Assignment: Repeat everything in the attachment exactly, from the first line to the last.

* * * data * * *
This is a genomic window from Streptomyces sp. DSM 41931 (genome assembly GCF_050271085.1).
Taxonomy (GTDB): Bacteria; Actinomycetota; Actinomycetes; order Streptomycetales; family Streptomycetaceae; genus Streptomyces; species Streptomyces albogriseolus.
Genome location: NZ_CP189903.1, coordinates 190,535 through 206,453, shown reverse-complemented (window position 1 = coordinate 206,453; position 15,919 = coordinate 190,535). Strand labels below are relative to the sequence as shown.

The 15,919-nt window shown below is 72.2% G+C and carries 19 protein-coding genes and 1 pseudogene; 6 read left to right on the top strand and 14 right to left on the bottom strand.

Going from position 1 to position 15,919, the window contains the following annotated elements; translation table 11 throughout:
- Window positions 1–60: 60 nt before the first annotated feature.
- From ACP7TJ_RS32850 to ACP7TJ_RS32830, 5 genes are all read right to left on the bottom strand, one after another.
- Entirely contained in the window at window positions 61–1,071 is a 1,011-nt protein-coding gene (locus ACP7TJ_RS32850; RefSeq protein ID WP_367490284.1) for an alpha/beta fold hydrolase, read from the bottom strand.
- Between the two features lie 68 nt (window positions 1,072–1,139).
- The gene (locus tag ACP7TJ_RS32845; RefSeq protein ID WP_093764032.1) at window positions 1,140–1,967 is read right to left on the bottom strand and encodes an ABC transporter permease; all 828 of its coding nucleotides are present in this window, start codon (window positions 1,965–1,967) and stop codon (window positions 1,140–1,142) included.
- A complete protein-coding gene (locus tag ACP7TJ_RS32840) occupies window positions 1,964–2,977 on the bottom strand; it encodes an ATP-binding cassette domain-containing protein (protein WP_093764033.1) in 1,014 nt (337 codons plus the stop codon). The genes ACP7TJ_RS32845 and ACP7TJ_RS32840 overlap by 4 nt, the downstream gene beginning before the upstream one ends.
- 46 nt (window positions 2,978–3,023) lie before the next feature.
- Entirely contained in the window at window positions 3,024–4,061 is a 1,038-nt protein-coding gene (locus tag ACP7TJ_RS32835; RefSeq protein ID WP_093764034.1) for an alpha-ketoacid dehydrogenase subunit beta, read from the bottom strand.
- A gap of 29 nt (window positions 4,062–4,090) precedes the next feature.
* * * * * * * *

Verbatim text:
This is a genomic window from Streptomyces sp. DSM 41931 (genome assembly GCF_050271085.1).
Taxonomy (GTDB): Bacteria; Actinomycetota; Actinomycetes; order Streptomycetales; family Streptomycetaceae; genus Streptomyces; species Streptomyces albogriseolus.
Genome location: NZ_CP189903.1, coordinates 190,535 through 206,453, shown reverse-complemented (window position 1 = coordinate 206,453; position 15,919 = coordinate 190,535). Strand labels below are relative to the sequence as shown.

The 15,919-nt window shown below is 72.2% G+C and carries 19 protein-coding genes and 1 pseudogene; 6 read left to right on the top strand and 14 right to left on the bottom strand.

Going from position 1 to position 15,919, the window contains the following annotated elements; translation table 11 throughout:
- Window positions 1–60: 60 nt before the first annotated feature.
- From ACP7TJ_RS32850 to ACP7TJ_RS32830, 5 genes are all read right to left on the bottom strand, one after another.
- Entirely contained in the window at window positions 61–1,071 is a 1,011-nt protein-coding gene (locus ACP7TJ_RS32850; RefSeq protein ID WP_367490284.1) for an alpha/beta fold hydrolase, read from the bottom strand.
- Between the two features lie 68 nt (window positions 1,072–1,139).
- The gene (locus tag ACP7TJ_RS32845; RefSeq protein ID WP_093764032.1) at window positions 1,140–1,967 is read right to left on the bottom strand and encodes an ABC transporter permease; all 828 of its coding nucleotides are present in this window, start codon (window positions 1,965–1,967) and stop codon (window positions 1,140–1,142) included.
- A complete protein-coding gene (locus tag ACP7TJ_RS32840) occupies window positions 1,964–2,977 on the bottom strand; it encodes an ATP-binding cassette domain-containing protein (protein WP_093764033.1) in 1,014 nt (337 codons plus the stop codon). The genes ACP7TJ_RS32845 and ACP7TJ_RS32840 overlap by 4 nt, the downstream gene beginning before the upstream one ends.
- 46 nt (window positions 2,978–3,023) lie before the next feature.
- Entirely contained in the window at window positions 3,024–4,061 is a 1,038-nt protein-coding gene (locus tag ACP7TJ_RS32835; RefSeq protein ID WP_093764034.1) for an alpha-ketoacid dehydrogenase subunit beta, read from the bottom strand.
- A gap of 29 nt (window positions 4,062–4,090) precedes the next feature.